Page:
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ARTICLE ID 195740

DEFENDANT’S – MEDICAL MALPRACTICE – OB/GYN – ALLEGED NEGLIGENT USE OF VACUUM DEVICE IN DELIVERY – LACK OF INFORMED CONSENT – HYPOXIC ISCHEMIC BRAIN INJURY TO NEWBORN – CEREBRAL PALSY.

Palm Beach County, FL

This case arose out of the delivery of the minor male plaintiff by the defendant ob/gyn on March 6, ________. The plaintiffs: Mother, father, and child, claimed that the defendant was negligent for choosing to use a vacuum device to assist in the baby’s delivery, and did so without informed consent. The plaintiffs alleged that the use of the vacuum caused an intracranial hemorrhage and disruption in the blood flow in the baby’s brain, resulting in a hypoxic ischemic brain injury. The plaintiffs claimed that this hypoxic injury ultimately manifested as cerebral palsy, which the child first began to exhibit at about eight months of age. The defendants – which included the doctor and his practice group – argued that it was reasonable for the defendant to offer and use the vacuum as, in his reasonable clinical judgment, the plaintiff mother was “maternally exhausted,” and the baby’s head was in the ideal location for the use of a vacuum. The defendant contended that he had no independent recollection of the delivery, but had followed his routine practice in obtaining proper informed consent before the vacuum was utilized. The defendant also maintained that the minor plaintiff’s cerebral palsy was not caused by the use of the vacuum.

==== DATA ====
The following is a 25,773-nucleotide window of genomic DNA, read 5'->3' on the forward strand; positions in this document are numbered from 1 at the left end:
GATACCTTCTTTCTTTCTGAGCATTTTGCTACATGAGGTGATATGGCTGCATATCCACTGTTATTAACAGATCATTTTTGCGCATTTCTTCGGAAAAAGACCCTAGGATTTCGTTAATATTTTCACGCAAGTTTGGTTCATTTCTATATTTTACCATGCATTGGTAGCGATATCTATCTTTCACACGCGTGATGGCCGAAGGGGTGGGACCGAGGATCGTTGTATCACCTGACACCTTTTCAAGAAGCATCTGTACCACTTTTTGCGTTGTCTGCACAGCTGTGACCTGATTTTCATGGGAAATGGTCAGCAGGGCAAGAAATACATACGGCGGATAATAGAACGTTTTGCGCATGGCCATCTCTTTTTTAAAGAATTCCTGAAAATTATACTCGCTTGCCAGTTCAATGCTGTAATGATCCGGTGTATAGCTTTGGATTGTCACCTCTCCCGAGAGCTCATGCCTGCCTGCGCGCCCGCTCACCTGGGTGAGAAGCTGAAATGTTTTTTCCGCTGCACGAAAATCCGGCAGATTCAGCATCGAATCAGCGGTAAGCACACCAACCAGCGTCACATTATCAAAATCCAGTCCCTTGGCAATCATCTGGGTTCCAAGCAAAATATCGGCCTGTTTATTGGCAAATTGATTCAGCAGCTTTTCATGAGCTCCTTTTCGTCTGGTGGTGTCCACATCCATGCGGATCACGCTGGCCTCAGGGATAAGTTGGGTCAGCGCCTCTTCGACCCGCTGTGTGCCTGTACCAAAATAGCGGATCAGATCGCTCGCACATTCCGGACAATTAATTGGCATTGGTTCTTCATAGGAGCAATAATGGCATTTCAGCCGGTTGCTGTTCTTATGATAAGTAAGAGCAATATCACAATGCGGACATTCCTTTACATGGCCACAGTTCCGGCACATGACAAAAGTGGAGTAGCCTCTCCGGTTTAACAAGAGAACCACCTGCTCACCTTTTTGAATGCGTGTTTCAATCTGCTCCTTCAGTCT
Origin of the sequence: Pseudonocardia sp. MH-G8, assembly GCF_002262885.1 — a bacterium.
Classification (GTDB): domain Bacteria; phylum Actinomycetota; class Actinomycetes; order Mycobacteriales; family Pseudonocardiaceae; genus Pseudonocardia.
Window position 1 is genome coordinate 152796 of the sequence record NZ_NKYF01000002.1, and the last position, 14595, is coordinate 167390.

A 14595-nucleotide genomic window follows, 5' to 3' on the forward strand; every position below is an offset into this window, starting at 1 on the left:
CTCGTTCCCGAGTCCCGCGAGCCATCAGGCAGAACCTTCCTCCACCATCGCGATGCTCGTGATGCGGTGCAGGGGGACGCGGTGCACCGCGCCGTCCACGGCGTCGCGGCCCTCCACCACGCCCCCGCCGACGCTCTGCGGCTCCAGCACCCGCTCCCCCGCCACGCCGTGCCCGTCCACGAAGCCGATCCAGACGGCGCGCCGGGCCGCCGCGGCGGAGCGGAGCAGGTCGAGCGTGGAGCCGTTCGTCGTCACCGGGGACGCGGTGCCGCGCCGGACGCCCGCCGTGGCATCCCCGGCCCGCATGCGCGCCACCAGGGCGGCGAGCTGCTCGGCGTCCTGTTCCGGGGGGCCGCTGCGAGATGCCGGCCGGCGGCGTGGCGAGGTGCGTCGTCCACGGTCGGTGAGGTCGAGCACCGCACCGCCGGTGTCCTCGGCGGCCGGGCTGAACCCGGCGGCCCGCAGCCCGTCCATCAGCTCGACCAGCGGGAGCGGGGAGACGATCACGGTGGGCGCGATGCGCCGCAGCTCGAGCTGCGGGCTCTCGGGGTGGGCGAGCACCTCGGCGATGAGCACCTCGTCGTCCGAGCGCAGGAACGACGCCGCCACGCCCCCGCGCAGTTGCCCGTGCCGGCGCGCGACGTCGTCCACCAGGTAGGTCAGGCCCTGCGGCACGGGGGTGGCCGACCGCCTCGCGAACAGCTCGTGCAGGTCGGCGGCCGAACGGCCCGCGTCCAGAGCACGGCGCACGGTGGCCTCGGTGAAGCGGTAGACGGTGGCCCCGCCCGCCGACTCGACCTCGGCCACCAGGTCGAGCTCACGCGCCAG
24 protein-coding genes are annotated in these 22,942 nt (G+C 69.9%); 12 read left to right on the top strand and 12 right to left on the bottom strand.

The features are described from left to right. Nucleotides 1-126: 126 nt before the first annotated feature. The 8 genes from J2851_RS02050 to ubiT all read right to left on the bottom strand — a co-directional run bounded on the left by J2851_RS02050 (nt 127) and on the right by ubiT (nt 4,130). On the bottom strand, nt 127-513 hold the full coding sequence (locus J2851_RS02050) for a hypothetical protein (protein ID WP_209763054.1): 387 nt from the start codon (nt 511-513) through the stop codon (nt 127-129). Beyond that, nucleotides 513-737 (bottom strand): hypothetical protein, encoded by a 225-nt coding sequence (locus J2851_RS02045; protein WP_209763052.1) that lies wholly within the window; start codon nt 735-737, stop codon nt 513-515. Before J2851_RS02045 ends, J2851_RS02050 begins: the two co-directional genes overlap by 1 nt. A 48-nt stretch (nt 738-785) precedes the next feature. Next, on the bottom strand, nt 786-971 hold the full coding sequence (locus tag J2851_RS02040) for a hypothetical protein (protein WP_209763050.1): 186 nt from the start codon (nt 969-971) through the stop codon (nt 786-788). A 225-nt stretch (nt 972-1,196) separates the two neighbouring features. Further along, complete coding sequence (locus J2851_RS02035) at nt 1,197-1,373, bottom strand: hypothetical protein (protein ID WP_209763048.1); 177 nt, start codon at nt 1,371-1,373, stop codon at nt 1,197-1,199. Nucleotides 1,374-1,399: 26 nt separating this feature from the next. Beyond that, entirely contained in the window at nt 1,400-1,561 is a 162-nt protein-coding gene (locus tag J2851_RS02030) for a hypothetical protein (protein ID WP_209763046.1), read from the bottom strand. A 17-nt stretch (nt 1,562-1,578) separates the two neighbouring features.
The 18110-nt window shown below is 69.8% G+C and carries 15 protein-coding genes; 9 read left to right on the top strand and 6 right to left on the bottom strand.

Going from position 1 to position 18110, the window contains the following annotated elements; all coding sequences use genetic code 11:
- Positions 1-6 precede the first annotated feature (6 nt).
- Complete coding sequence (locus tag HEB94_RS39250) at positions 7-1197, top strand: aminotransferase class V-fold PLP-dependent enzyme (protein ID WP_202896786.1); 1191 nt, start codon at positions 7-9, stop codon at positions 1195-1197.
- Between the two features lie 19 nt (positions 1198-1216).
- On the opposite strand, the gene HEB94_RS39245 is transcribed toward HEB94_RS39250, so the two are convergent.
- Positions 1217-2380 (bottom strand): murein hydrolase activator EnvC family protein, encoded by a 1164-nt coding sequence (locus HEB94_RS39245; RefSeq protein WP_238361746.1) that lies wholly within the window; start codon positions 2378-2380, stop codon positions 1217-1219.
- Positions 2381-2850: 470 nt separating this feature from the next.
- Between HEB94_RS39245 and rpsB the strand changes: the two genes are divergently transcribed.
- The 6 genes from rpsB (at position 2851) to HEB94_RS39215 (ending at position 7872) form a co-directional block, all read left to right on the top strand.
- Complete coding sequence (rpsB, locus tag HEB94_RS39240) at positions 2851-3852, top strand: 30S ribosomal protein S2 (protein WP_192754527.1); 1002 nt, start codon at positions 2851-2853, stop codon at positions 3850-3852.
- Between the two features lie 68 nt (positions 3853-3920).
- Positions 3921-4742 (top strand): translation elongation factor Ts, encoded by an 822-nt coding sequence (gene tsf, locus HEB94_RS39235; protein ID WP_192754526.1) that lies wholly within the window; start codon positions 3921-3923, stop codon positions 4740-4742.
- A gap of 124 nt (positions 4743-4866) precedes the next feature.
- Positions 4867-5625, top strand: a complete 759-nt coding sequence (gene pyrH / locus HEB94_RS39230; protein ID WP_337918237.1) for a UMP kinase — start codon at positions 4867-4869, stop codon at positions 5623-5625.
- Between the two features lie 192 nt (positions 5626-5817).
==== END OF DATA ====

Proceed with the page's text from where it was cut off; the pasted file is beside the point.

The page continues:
The plaintiff mother had no significant prenatal problems when she went into labor at approximately 1:30 a.m. on March 6, ________. At the time, she was 35 weeks pregnant and was directed by the defendant doctor to go to the hospital where she was admitted for labor and delivery at approximately 2:25 a.m. The defendant doctor had been in contact with the nursing staff by telephone and arrived at the hospital at about 12:15 p.m. that afternoon. The plaintiffs contended that the defendant doctor was talking on his cell phone when he arrived in the labor and delivery room, and that he was involved in four telephone calls between the time he arrived and the time he departed, and that all the telephone calls pertained to the doctor having car trouble.

The plaintiffs also adamantly denied that the plaintiff mother was exhausted at any time while she was pushing. The parents of the plaintiff mother testified that the defendant never said anything to them about using a vacuum to assist in the delivery, and that their first knowledge of the vacuum was as it was being used. The plaintiff’s expert ob/gyn testified that a vacuum-assisted delivery was not clinically indicated, since there was no documentation that the plaintiff mother was maternally exhausted and/or unable to effectively push. He also testified that if the vacuum had not been used, the minor plaintiff would not have suffered cerebral palsy. The baby was delivered at 12:59 p.m. with Apgar scores of 9 and 9 at one and five minutes. The plaintiffs testified that the baby initially did well, but they sought evaluation after he appeared not to be reaching milestones at about eight months. The minor plaintiff was subsequently diagnosed with cerebral palsy.